JDF JapanDefenseFocus No.76

ACTIVITIES

Establishment of the Coast Observation Unit on Yonaguni Island

Establishment of the Coast Observation Unit on Yonaguni Island

On March 28th, Camp Yonaguni was newly established on Yonaguni Island and the Yonaguni Coast Observation Unit was newly deployed with other units.

With a view to organizing the structure required to carry out regular and persistent ISR (Intelligence, Surveillance, and Reconnaissance) activities which enable an immediate response in the case of various contingencies, GSDF Coast Observation Unit was newly deployed on Yonaguni Island.

Including the establishment of the Coast Observation Unit, MOD continues to make efforts to secure effective deterrence and response capabilities in various situations by broadly carrying out regular and persistent ISR activities in the adjacent areas of Japan.

Establishment of the Coast Observation Unit on Yonaguni Island
Establishment of the Coast Observation Unit on Yonaguni Island

The Icebreaker Shirase’s Return

The Icebreaker Shirase’s Return

On April 14th, the icebreaker Shirase has concluded its mission and returned to Harumi pier, Tokyo port. Shirase is the only icebreaker of Japan belonging to MSDF and is primarily used for supporting the Japanese Antarctic Research Expedition.

Shirase departed Japan on November 16th last year as part of the 57th Japanese Antarctic Research Expedition, in which the crews supported observations and base camp operations by executing missions of transporting supplies and personnel.

At the end of February 2016, Shirase provided support for transporting the members of Australian Antarctic research expedition at the request of the Australian Government (see Japan Defense Focus No. 75).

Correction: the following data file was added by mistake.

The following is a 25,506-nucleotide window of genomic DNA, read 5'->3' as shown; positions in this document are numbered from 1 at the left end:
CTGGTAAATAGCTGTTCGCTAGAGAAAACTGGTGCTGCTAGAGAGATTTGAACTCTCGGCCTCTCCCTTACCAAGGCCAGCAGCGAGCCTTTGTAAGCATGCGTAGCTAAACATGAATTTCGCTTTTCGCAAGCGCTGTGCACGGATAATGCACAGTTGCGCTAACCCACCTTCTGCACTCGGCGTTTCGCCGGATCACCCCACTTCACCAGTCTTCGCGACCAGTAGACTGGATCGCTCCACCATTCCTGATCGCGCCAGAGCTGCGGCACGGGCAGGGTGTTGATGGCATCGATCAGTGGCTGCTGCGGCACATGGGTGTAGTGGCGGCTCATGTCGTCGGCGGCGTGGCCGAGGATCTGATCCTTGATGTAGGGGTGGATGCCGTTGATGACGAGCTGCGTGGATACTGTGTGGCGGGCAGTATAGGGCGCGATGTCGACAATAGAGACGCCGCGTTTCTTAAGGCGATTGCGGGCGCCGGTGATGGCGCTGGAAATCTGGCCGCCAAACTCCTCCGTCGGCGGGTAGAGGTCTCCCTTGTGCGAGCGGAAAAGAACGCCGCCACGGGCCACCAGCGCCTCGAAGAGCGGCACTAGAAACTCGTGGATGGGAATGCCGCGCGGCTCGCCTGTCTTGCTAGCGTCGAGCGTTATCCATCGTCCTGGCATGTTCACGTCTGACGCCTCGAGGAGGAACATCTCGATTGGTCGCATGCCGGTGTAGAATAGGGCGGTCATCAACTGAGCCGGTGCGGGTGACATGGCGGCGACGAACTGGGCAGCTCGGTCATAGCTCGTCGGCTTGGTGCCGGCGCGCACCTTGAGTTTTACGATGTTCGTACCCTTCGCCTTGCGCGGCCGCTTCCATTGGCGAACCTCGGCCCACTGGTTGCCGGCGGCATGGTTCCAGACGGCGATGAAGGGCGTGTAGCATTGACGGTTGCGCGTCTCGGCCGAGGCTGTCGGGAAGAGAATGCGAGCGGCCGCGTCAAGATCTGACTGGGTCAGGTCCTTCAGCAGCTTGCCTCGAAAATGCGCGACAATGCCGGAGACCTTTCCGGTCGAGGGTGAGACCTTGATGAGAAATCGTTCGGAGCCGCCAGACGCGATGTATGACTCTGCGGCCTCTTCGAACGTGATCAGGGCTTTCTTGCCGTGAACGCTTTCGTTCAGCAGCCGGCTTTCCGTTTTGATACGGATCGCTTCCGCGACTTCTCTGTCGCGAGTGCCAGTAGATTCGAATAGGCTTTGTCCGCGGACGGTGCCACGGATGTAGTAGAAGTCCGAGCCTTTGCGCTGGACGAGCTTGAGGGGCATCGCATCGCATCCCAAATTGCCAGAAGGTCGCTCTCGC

Japan Defense Focus No. 70 features an interview with Captain Hisanobu Oga, Commanding officer of Shirase, recorded before the ship’s departure last year. Please check it out.

The Icebreaker Shirase’s Return
The Icebreaker Shirase’s Return

GSDF Kodaira School

GSDF Kodaira School

GSDF Kodaira School is located in Kodaira City, Tokyo, and is providing several training for intelligence service, military police and accounting. It also has courses for practical matters, especially foreign language capability and personnel matters. The mission of the school is to develop human resources who can contribute to a broad variety of areas. For this mission, the school provides education not only to GSDF personnel, but also to MSDF personnel, ASDF personnel, administrative officials, and technical and engineering officials. The education provided by GSDF Kodaira School is essential to fulfill missions of MOD and SDF, including the defense of Japan, international peace cooperation activities, and disaster relief.

Under the policy of “developing flexible and strong “language warriors”,” the Language Education Department of GSDF Kodaira School instructs personnel of various ranks, from non-commissioned officers to commissioned officers on a daily basis. Students learn English specified for their duties for various periods ranging from several weeks to half a year, depending on their courses.

Lieutenant Colonel Kitano, head of the English Instructors’ Office, notes, “Our students enroll with motivation and have strong desire to learn. In our duty, such as joint training, there can be situations in which SDF service members, not general citizens, must work as interpreters. I expect that students will be able to fulfill such duties after the completion of their courses.”

GSDF Kodaira School

Japan-U.S.-Canada Joint Training

Japan-U.S.-Canada Joint Training
Japan-U.S.-Canada Joint Training

The MSDF conducted the joint training with the U.S. Navy and the Royal Canadian Air Force from March 9th to 11th.